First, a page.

Podiatric Physician and
As a member of the health care team, your doctor of podiatric
medicine (DPM) is vitally concerned about hypertension (high
blood pressure) and vascular disease (heart and circulatory
problems). There are several reasons for this concern. First,
because you are a patient, your podiatric physician and surgeon
is interested in all aspects of your health and your treatment
program. Second, he or she supports the goals of high blood
pressure detection, treatment, and control.
Your podiatric physician should know if you have any of the
following cardiovascular or related conditions:
and/or cardiovascular disease -- Hypertension sometimes
causes decreased circulation. A careful examination is required
to determine if there is lower than normal temperature in
any of the extremities, absence of normal skin color, or diminished
pulse in the feet. The concern is that these are signs of
arterial insufficiency (reduced blood flow). Increased or
periodic swelling in the lower extremities is important because
it may mean that hypertension has contributed to heart disease.
heart disease -- Persons who have had rheumatic heart
disease must be protected with prophylactic antibiotics prior
to any surgical intervention. If you take medication for this
condition, tell your podiatric physician. Any medication you
may be taking for high blood pressure, a heart condition,
or any other reason should be reported to the DPM to ensure
that it does not conflict with medications that may be prescribed
in the treatment of your feet.
-- This condition frequently affects the smaller arteries,
resulting in diminished circulation and decreased sensation
in the extremities. Let your podiatric physician know if you
have ever been told that you have diabetes, particularly if
you are talking medication or insulin for this condition.
-- Open sores that do not heal, or heal very slowly, may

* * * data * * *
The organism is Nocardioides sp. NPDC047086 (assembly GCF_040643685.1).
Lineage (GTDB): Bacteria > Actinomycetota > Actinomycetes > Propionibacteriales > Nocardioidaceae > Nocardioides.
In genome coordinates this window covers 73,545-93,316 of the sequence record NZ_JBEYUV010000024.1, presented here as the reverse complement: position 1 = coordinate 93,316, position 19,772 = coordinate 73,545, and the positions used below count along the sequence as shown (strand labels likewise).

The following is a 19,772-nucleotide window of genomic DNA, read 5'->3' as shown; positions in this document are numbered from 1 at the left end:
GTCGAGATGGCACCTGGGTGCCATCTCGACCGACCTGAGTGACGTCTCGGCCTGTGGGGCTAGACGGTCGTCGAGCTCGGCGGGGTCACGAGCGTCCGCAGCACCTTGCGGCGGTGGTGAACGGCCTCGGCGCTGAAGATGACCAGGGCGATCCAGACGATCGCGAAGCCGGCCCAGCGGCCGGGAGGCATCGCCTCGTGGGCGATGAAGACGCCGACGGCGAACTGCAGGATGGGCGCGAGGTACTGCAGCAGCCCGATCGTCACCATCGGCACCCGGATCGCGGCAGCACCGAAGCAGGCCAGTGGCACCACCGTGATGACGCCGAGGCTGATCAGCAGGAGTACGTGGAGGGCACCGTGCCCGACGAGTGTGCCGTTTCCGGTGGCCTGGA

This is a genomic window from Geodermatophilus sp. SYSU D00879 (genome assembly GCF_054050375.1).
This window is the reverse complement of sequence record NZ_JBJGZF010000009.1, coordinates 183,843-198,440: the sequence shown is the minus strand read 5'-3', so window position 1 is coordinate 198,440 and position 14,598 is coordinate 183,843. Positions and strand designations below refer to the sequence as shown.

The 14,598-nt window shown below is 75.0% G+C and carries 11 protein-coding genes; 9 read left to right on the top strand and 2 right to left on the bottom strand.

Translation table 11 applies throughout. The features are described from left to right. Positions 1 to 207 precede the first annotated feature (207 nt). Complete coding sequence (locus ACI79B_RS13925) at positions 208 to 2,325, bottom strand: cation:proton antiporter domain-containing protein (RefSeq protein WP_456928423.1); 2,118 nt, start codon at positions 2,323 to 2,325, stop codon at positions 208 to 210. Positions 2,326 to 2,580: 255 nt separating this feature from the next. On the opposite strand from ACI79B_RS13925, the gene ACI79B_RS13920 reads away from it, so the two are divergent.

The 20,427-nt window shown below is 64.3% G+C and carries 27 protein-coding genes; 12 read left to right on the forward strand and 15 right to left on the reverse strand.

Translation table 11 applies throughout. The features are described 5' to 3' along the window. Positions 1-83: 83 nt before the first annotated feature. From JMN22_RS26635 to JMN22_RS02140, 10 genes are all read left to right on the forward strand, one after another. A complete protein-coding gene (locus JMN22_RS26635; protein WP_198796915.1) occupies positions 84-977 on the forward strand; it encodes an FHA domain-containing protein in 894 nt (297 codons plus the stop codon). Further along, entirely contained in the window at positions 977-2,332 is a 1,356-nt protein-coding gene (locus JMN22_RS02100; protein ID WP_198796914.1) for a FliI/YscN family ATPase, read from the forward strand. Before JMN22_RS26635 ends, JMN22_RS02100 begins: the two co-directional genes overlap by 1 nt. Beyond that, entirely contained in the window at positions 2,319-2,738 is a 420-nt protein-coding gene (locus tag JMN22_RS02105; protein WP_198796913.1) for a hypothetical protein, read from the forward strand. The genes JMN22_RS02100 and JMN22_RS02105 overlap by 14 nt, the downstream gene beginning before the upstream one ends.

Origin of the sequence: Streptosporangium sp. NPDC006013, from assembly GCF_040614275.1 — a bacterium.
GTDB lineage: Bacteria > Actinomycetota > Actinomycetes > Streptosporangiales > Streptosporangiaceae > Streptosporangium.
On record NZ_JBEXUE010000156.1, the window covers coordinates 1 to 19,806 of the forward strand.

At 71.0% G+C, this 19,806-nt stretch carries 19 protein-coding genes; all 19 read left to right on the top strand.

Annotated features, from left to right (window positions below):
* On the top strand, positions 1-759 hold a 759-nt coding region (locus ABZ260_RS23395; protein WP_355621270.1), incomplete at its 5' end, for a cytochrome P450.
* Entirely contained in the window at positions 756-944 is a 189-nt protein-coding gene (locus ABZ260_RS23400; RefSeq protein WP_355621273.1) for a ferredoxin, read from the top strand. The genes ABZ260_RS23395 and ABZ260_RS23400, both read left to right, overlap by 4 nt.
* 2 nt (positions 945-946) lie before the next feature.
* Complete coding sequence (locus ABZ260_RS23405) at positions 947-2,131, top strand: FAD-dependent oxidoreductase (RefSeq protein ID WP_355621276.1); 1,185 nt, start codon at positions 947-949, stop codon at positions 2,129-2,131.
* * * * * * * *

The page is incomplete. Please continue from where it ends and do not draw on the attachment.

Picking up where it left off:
be symptoms of certain anemias, including sickle cell disease.
Or they may be due to hypertension or certain inflammatory
conditions of the blood vessels. Your DPM is on the alert
for such conditions, but be sure to mention if you have ever
had this problem.
feet -- Persistent swelling of one or both feet may be
due to kidney, heart, or circulatory problems.
feet -- Although it can have a number of causes, a burning
sensation of the feet is frequently caused by diminished circulation.
of High Blood Pressure
High blood pressure is a major risk factor for cardiovascular
disease. Uncontrolled high blood pressure can cause fatal
strokes and heart disease. As a health care provider, your
podiatric physician assists in controlling this public health
problem. There are three major areas in which he or she provides
this important public service:
-- Many podiatric physicians routinely take every patient's
blood pressure and determine if it is elevated.
-- After confirming that blood pressure is elevated and
making this information part of each patient's record, the
DPM refers all patients with elevated blood pressure to their
primary care physicians for evaluation, diagnosis and treatment.
Control -- By encouraging patients in every visit to adhere
to treatment, and by monitoring reductions in blood pressure,
side effects of treatment, and referring for reevaluation
as needed, the podiatric physician facilitates long-term control.